We then use the service name to create the VM with the New-AzureVM cmdlet:

We have to ensure here that cloud service is in the same Azure region as our storage account. I like to use the –WaitForBoot switch parameter, because it will fail VM creation if the VM doesn't reach ReadyRole (provisioned and ready for launch) status.

We can then invoke Get-AzureVM to verify the state of our new VM:

It's possible to create the Remote Desktop Connection (.RDP) connection files programmatically. However, at this point, it's probably easier for you to log into the Azure Management Portal, select your virtual machine, and click Connect, as shown in the following screenshot:

Creating our connection .RDP file

Creating our connection .RDP file

As you can see in the following screen capture, my DC1 virtual machine is up and running!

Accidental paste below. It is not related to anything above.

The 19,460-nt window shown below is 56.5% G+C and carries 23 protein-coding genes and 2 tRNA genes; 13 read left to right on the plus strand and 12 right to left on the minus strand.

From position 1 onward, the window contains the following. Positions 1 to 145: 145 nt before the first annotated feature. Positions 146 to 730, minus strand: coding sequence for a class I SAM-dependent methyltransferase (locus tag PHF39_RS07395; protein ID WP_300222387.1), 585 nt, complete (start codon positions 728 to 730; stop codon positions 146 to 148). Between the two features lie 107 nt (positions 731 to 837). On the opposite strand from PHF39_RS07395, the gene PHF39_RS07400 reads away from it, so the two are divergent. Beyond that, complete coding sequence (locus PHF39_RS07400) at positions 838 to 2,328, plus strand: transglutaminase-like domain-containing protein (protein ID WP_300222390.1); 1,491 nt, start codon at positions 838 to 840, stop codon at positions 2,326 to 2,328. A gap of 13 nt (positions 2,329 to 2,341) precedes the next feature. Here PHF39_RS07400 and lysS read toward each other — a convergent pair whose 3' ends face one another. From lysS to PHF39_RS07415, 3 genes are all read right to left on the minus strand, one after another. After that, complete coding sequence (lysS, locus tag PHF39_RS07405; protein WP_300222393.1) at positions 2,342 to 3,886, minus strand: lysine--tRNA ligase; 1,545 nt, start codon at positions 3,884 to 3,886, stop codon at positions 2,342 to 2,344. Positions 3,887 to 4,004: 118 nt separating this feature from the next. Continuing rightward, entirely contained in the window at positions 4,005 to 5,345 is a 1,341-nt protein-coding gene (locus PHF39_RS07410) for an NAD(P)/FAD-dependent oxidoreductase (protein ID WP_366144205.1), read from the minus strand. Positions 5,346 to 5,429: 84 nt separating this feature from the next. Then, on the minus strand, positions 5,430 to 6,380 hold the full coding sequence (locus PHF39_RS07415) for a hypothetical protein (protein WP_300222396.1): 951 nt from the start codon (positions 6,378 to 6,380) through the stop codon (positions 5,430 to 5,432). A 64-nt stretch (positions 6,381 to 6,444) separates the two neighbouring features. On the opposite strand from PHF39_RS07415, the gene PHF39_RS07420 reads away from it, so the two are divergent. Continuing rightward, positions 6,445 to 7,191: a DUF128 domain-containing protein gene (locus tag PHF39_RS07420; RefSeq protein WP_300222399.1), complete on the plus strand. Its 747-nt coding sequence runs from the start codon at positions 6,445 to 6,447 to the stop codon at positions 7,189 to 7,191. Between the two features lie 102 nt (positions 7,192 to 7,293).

Our Azure cloud-based VM

Our Azure cloud-based VM

A final note: If you're just testing, please make sure not only to stop but to deallocate your virtual machine, to ensure that you don't get charged by Microsoft for reserving computational power for your "simply powered off" VM. Sneaky, eh?

You shut down and deallocate your VM by running Stop-AzureVM with the –Force switch.

In the next example, I'm using Where-Object to stop and deallocate all my running VMs:

Your VM status will change to StoppedDeallocated once you've successfully run the previous command.

In the next articles of this series, we will show you how you can create an Azure VM via the Azure Resource Manager (ARM).

Join the 4sysops PowerShell group!

1 Comment
  1. Aleksandrs 3 years ago

    Hi, it was very useful article, it helped me. But you can add what StorageAccountNam must be with small letters. Cause I didn't know about it, and I needed more time to find why I had an error.

    Thank you a lot.


Leave a reply

Your email address will not be published. Required fields are marked *


© 4sysops 2006 - 2019


Please ask IT administration questions in the forums. Any other messages are welcome.


Log in with your credentials


Forgot your details?

Create Account